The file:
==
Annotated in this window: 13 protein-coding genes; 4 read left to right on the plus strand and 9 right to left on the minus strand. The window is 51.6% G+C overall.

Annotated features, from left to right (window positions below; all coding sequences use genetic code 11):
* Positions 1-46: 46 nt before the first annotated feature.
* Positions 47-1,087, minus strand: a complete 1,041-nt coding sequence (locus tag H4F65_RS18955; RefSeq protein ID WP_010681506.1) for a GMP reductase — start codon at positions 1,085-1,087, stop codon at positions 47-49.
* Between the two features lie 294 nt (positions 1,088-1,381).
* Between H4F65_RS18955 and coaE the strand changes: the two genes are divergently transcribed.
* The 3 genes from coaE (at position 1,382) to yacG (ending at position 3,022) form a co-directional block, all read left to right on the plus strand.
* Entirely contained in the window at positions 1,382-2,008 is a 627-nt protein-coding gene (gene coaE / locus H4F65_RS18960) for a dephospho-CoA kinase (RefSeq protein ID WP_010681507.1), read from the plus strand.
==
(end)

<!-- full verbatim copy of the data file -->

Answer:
Annotated in this window: 13 protein-coding genes; 4 read left to right on the plus strand and 9 right to left on the minus strand. The window is 51.6% G+C overall.

Annotated features, from left to right (window positions below; all coding sequences use genetic code 11):
* Positions 1-46: 46 nt before the first annotated feature.
* Positions 47-1,087, minus strand: a complete 1,041-nt coding sequence (locus tag H4F65_RS18955; RefSeq protein ID WP_010681506.1) for a GMP reductase — start codon at positions 1,085-1,087, stop codon at positions 47-49.
* Between the two features lie 294 nt (positions 1,088-1,381).
* Between H4F65_RS18955 and coaE the strand changes: the two genes are divergently transcribed.
* The 3 genes from coaE (at position 1,382) to yacG (ending at position 3,022) form a co-directional block, all read left to right on the plus strand.
* Entirely contained in the window at positions 1,382-2,008 is a 627-nt protein-coding gene (gene coaE / locus H4F65_RS18960) for a dephospho-CoA kinase (RefSeq protein ID WP_010681507.1), read from the plus strand.